However, in reaching its conclusions, the court acknowledged that the mortgage was written in the statutory short form with mortgage covenants. Since Massachusetts recognizes mortgages under a "title theory" of analysis, the court defined the mortgage in very narrow terms: that "it constituted a deed of conveyance which transferred a fee interest in the bank, defeasible upon the performance of the conditions stated therein." Atlantic Savings Bank, supra, at 9 Mass.App.Ct. 288, 400 N.E.2d 1291.

The court then construed the husband's execution of the mortgage as a conveyance of his entire interest in the property to the bank subject to defeasance. This, the court said, in unequivocal terms, "effectively subordinated any homestead interest he possessed to the mortgage lien." [Emphasis added.] Id.

As far as the wife's execution of the mortgage, the court applied the title theory of mortgages as well since G.L.c. 188, §7 stated in language pertinent at that time that:

No conveyance of property in which an estate of homestead exists, and no release or waiver of such estate, shall convey the part so held and exempted, or defeat the right of the owner or of his wife and children to a homestead therein, unless such conveyance is by a deed signed by the wife … but a deed duly executed without such signature or release shall be valid to pass, according to its terms, any title or interest in the property beyond the estate of homestead.

Since Massachusetts recognizes a mortgage as a form of deed, and since §7 expressly provided that the spouse's signature on a deed releases a Homestead, the Atlantic Savings Bank court held that the spouse's execution of the mortgage released her interest in the Homestead without any specific words of release. Id. at 9 Mass.App.Ct. 288-289, 400 N.E.2d 1291-1292.

Keep in mind that the court made this finding driven by a short form mortgage completely devoid of "waiver" language that is customarily found in today's Fannie Mae/Freddie Mac instruments. Although not necessary pursuant to the Atlantic Savings Bank decision, it would seem that such language would provide a "belt and suspenders" effect to the subordination of a Homestead when a refinance mortgage is executed. Consequently, under this analysis, the conveyancer needs to do nothing to subordinate a prior Homestead to a refinance mortgage.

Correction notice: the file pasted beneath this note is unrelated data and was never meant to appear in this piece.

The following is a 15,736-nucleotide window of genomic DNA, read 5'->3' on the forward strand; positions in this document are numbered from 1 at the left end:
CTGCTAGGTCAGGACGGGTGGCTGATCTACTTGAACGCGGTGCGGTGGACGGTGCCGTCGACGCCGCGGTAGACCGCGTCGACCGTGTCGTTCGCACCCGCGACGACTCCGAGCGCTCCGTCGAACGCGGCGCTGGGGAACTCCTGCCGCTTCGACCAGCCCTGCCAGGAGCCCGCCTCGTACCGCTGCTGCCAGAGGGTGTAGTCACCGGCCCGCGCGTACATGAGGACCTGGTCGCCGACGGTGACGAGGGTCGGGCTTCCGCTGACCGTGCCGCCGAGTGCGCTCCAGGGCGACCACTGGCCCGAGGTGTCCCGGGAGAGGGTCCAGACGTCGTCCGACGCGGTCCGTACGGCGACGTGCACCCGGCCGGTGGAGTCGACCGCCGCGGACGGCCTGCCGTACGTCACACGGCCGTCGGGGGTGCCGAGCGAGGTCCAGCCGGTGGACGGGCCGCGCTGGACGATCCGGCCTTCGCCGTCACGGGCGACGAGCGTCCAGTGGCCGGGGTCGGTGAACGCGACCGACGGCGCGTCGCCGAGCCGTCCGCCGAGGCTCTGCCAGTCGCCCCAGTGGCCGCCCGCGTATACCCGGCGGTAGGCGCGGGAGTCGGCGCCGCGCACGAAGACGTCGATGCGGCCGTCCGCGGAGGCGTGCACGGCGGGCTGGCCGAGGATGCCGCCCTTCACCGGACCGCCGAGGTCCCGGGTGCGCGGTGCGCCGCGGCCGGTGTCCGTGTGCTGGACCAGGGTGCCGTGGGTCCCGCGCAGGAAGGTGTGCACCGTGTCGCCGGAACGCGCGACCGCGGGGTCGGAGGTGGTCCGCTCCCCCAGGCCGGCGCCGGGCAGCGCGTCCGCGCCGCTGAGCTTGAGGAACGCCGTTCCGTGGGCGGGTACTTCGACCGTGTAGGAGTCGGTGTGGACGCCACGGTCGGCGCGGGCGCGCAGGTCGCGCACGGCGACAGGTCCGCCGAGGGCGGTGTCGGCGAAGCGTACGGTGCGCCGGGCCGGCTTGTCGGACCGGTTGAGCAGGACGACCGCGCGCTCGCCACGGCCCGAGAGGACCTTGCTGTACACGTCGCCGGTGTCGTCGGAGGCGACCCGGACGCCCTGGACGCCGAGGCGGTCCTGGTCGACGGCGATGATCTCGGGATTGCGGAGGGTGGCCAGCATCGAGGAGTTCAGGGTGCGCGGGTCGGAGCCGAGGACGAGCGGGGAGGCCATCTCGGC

2. Subordination. Although under Atlantic Savings Bank no additional language is required to subordinate a Homestead to a refinance mortgage, some practitioners may still require a subordination. If that is the case, then a conventional subordination of the Homestead to the refinance mortgage can be drawn. However, in these days of increased registry fees, instead of drafting and filing a separate document, consider inserting a subordination provision directly into the body of the refinance mortgage itself, e.g.: "by execution of this mortgage, the Borrowers hereby release and subordinate all rights of Homestead for purposes of this mortgage and for no other purpose."

3. New Homestead. Given the paucity of state court decisions that have rendered a modern-day Homestead analysis within the application of Atlantic Savings Bank, the recognition of mortgages under a title theory, the various connotations of Fannie Mae/Freddie Mac "waiver" language, and G.L.c. 188, some conveyancers are sufficiently concerned that they advocate the filing of a new Homestead after a mortgage refinance. Great care and caution should be contemplated if such a tactic is employed since, pursuant to G.L.c. 188, §2, "[T]he acquisition of a new estate or claim of homestead shall defeat and discharge any such previous estate."